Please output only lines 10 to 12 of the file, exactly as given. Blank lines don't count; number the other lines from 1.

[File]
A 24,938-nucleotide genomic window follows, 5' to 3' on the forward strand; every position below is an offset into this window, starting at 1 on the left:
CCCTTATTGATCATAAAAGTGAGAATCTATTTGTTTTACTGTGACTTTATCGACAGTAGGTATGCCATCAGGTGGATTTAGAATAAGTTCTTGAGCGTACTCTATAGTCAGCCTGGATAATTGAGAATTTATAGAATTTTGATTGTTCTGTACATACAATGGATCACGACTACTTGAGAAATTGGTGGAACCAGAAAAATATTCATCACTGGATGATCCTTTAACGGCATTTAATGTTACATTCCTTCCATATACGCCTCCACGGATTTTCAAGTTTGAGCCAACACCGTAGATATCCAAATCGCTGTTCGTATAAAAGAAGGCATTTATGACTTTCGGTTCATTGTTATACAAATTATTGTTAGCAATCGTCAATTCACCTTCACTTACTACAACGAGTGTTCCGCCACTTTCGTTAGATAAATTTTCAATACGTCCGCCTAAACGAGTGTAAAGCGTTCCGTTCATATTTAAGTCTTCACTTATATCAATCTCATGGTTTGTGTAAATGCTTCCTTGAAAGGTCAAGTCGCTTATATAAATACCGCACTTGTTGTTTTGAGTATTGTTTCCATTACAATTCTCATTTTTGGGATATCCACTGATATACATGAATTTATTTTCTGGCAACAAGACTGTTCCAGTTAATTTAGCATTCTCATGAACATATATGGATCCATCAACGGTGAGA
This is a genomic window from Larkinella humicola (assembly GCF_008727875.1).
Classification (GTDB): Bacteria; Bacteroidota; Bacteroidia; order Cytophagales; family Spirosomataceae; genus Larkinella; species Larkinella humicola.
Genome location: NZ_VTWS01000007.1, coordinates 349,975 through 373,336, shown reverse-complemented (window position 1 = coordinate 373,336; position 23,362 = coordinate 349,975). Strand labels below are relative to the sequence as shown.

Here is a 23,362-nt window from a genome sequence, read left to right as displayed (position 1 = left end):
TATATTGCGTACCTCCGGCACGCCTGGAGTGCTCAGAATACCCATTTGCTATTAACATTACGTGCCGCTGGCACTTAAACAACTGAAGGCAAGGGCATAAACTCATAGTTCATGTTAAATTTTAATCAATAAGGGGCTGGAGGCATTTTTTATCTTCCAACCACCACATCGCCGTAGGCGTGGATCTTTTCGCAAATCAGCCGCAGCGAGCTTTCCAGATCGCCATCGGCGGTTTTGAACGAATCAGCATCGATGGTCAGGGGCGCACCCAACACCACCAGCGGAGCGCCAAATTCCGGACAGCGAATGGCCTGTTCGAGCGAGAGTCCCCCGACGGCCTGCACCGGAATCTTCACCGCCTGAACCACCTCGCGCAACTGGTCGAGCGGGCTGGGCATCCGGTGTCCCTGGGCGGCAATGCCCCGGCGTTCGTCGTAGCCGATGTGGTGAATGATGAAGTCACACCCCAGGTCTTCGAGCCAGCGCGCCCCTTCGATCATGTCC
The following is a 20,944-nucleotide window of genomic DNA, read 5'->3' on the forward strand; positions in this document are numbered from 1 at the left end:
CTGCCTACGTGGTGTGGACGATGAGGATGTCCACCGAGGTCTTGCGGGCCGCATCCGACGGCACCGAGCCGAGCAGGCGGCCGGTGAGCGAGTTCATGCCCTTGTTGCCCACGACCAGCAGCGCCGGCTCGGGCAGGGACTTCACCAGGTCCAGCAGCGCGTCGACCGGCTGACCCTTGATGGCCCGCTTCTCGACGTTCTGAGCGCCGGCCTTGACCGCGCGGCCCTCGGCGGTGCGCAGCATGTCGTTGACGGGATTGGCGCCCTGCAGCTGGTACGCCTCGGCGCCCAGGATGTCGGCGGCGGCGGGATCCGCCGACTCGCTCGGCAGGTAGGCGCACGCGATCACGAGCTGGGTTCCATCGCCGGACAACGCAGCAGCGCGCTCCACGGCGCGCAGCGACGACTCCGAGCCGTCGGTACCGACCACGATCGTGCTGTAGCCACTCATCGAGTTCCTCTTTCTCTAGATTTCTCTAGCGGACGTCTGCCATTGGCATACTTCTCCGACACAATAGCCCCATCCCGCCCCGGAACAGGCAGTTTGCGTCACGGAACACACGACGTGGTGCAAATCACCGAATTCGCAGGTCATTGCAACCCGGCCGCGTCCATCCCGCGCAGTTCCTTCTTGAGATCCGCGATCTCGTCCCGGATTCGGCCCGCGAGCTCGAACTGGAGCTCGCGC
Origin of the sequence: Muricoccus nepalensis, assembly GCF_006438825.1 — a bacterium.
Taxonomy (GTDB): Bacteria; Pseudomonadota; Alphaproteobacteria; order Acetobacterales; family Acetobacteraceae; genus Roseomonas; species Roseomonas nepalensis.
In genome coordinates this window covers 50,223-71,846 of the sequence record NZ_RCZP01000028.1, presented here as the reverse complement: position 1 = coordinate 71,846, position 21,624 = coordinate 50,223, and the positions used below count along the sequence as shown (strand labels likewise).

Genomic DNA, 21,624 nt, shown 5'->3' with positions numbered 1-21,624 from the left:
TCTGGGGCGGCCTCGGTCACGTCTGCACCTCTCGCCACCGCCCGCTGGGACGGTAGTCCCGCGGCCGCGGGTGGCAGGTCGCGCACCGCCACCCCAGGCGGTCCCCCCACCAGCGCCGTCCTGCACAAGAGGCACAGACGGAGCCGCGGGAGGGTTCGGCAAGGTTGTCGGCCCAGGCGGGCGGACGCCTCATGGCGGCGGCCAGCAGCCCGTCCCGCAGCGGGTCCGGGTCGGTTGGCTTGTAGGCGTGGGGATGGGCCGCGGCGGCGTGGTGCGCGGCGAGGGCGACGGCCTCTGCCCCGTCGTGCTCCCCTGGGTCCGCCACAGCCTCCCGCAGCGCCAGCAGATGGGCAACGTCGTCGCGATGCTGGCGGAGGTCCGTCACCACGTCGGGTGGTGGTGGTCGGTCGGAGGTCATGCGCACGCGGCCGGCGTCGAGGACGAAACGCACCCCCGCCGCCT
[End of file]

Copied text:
Origin of the sequence: Muricoccus nepalensis, assembly GCF_006438825.1 — a bacterium.
Taxonomy (GTDB): Bacteria; Pseudomonadota; Alphaproteobacteria; order Acetobacterales; family Acetobacteraceae; genus Roseomonas; species Roseomonas nepalensis.
In genome coordinates this window covers 50,223-71,846 of the sequence record NZ_RCZP01000028.1, presented here as the reverse complement: position 1 = coordinate 71,846, position 21,624 = coordinate 50,223, and the positions used below count along the sequence as shown (strand labels likewise).